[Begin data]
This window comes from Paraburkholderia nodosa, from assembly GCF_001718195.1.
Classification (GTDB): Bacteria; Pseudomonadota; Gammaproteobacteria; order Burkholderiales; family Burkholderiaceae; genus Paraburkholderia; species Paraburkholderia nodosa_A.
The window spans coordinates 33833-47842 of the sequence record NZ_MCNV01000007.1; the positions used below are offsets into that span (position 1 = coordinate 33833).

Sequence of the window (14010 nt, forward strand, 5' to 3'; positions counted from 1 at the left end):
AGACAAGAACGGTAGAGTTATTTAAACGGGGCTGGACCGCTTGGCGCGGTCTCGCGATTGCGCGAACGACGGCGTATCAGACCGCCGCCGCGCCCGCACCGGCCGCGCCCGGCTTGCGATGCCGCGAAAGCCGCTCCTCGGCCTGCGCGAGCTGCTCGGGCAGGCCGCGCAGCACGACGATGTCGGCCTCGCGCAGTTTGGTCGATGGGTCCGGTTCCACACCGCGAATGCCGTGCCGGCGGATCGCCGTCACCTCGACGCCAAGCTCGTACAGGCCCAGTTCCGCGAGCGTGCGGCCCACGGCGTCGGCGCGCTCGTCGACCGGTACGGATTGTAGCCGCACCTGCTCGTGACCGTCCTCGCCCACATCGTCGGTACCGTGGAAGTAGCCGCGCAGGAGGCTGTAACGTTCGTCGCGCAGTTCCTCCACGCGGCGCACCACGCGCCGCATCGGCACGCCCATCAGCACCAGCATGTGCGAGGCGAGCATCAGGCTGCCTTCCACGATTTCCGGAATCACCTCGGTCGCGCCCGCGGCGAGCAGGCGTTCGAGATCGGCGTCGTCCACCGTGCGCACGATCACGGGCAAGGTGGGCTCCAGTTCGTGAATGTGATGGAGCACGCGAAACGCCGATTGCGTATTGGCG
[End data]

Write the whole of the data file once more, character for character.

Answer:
This window comes from Paraburkholderia nodosa, from assembly GCF_001718195.1.
Classification (GTDB): Bacteria; Pseudomonadota; Gammaproteobacteria; order Burkholderiales; family Burkholderiaceae; genus Paraburkholderia; species Paraburkholderia nodosa_A.
The window spans coordinates 33833-47842 of the sequence record NZ_MCNV01000007.1; the positions used below are offsets into that span (position 1 = coordinate 33833).

Sequence of the window (14010 nt, forward strand, 5' to 3'; positions counted from 1 at the left end):
AGACAAGAACGGTAGAGTTATTTAAACGGGGCTGGACCGCTTGGCGCGGTCTCGCGATTGCGCGAACGACGGCGTATCAGACCGCCGCCGCGCCCGCACCGGCCGCGCCCGGCTTGCGATGCCGCGAAAGCCGCTCCTCGGCCTGCGCGAGCTGCTCGGGCAGGCCGCGCAGCACGACGATGTCGGCCTCGCGCAGTTTGGTCGATGGGTCCGGTTCCACACCGCGAATGCCGTGCCGGCGGATCGCCGTCACCTCGACGCCAAGCTCGTACAGGCCCAGTTCCGCGAGCGTGCGGCCCACGGCGTCGGCGCGCTCGTCGACCGGTACGGATTGTAGCCGCACCTGCTCGTGACCGTCCTCGCCCACATCGTCGGTACCGTGGAAGTAGCCGCGCAGGAGGCTGTAACGTTCGTCGCGCAGTTCCTCCACGCGGCGCACCACGCGCCGCATCGGCACGCCCATCAGCACCAGCATGTGCGAGGCGAGCATCAGGCTGCCTTCCACGATTTCCGGAATCACCTCGGTCGCGCCCGCGGCGAGCAGGCGTTCGAGATCGGCGTCGTCCACCGTGCGCACGATCACGGGCAAGGTGGGCTCCAGTTCGTGAATGTGATGGAGCACGCGAAACGCCGATTGCGTATTGGCG